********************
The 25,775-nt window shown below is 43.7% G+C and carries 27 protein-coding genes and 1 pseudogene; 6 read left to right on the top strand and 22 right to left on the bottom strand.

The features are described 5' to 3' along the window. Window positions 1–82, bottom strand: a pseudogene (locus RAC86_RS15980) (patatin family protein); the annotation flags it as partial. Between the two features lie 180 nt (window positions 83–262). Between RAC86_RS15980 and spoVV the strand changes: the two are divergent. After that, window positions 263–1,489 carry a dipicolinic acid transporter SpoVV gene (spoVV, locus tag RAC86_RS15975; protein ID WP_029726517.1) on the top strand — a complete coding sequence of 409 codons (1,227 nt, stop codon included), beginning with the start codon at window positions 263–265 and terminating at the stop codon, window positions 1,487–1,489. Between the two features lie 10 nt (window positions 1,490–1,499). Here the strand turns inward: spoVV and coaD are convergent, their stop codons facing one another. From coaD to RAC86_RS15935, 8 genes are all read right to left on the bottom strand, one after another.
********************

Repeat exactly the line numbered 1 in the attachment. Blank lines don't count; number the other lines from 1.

The 25,775-nt window shown below is 43.7% G+C and carries 27 protein-coding genes and 1 pseudogene; 6 read left to right on the top strand and 22 right to left on the bottom strand.